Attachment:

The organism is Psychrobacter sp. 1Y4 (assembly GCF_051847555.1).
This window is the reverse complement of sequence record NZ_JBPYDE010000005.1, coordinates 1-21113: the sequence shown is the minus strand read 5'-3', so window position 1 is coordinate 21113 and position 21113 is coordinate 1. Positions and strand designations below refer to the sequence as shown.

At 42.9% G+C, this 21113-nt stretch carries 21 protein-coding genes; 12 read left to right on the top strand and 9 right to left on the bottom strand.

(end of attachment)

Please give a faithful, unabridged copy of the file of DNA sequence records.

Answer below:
The organism is Psychrobacter sp. 1Y4 (assembly GCF_051847555.1).
This window is the reverse complement of sequence record NZ_JBPYDE010000005.1, coordinates 1-21113: the sequence shown is the minus strand read 5'-3', so window position 1 is coordinate 21113 and position 21113 is coordinate 1. Positions and strand designations below refer to the sequence as shown.

At 42.9% G+C, this 21113-nt stretch carries 21 protein-coding genes; 12 read left to right on the top strand and 9 right to left on the bottom strand.